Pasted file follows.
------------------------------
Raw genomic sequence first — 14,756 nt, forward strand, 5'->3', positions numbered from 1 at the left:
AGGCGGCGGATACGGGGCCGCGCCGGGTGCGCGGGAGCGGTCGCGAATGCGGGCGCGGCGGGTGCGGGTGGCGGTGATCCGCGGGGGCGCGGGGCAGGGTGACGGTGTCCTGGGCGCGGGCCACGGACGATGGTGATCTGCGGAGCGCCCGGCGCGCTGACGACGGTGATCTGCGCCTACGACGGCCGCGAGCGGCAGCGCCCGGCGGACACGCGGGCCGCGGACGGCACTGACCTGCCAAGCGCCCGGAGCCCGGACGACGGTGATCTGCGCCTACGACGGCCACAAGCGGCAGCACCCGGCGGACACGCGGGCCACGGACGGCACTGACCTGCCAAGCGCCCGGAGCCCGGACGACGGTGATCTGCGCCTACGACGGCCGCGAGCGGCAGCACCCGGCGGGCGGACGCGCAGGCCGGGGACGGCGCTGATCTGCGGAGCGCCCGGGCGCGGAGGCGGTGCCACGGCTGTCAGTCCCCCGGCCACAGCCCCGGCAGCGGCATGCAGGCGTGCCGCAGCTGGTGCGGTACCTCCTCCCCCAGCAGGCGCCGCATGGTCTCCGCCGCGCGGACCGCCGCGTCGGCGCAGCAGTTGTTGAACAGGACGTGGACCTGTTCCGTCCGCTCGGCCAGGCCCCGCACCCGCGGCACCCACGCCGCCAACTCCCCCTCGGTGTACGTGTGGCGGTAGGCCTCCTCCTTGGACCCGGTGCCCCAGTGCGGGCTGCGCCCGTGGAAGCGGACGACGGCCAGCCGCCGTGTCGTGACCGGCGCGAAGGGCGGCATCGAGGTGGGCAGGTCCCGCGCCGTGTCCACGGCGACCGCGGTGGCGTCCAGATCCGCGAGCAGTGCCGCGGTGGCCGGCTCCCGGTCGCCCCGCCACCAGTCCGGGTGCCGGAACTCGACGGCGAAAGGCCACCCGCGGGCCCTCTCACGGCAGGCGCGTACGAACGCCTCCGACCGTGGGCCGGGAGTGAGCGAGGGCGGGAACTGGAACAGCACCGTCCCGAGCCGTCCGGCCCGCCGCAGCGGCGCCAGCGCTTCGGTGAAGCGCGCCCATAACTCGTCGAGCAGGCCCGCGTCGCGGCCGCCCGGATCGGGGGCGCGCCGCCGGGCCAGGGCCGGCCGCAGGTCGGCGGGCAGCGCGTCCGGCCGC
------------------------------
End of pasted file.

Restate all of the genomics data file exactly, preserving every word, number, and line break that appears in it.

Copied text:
Raw genomic sequence first — 14,756 nt, forward strand, 5'->3', positions numbered from 1 at the left:
AGGCGGCGGATACGGGGCCGCGCCGGGTGCGCGGGAGCGGTCGCGAATGCGGGCGCGGCGGGTGCGGGTGGCGGTGATCCGCGGGGGCGCGGGGCAGGGTGACGGTGTCCTGGGCGCGGGCCACGGACGATGGTGATCTGCGGAGCGCCCGGCGCGCTGACGACGGTGATCTGCGCCTACGACGGCCGCGAGCGGCAGCGCCCGGCGGACACGCGGGCCGCGGACGGCACTGACCTGCCAAGCGCCCGGAGCCCGGACGACGGTGATCTGCGCCTACGACGGCCACAAGCGGCAGCACCCGGCGGACACGCGGGCCACGGACGGCACTGACCTGCCAAGCGCCCGGAGCCCGGACGACGGTGATCTGCGCCTACGACGGCCGCGAGCGGCAGCACCCGGCGGGCGGACGCGCAGGCCGGGGACGGCGCTGATCTGCGGAGCGCCCGGGCGCGGAGGCGGTGCCACGGCTGTCAGTCCCCCGGCCACAGCCCCGGCAGCGGCATGCAGGCGTGCCGCAGCTGGTGCGGTACCTCCTCCCCCAGCAGGCGCCGCATGGTCTCCGCCGCGCGGACCGCCGCGTCGGCGCAGCAGTTGTTGAACAGGACGTGGACCTGTTCCGTCCGCTCGGCCAGGCCCCGCACCCGCGGCACCCACGCCGCCAACTCCCCCTCGGTGTACGTGTGGCGGTAGGCCTCCTCCTTGGACCCGGTGCCCCAGTGCGGGCTGCGCCCGTGGAAGCGGACGACGGCCAGCCGCCGTGTCGTGACCGGCGCGAAGGGCGGCATCGAGGTGGGCAGGTCCCGCGCCGTGTCCACGGCGACCGCGGTGGCGTCCAGATCCGCGAGCAGTGCCGCGGTGGCCGGCTCCCGGTCGCCCCGCCACCAGTCCGGGTGCCGGAACTCGACGGCGAAAGGCCACCCGCGGGCCCTCTCACGGCAGGCGCGTACGAACGCCTCCGACCGTGGGCCGGGAGTGAGCGAGGGCGGGAACTGGAACAGCACCGTCCCGAGCCGTCCGGCCCGCCGCAGCGGCGCCAGCGCTTCGGTGAAGCGCGCCCATAACTCGTCGAGCAGGCCCGCGTCGCGGCCGCCCGGATCGGGGGCGCGCCGCCGGGCCAGGGCCGGCCGCAGGTCGGCGGGCAGCGCGTCCGGCCGC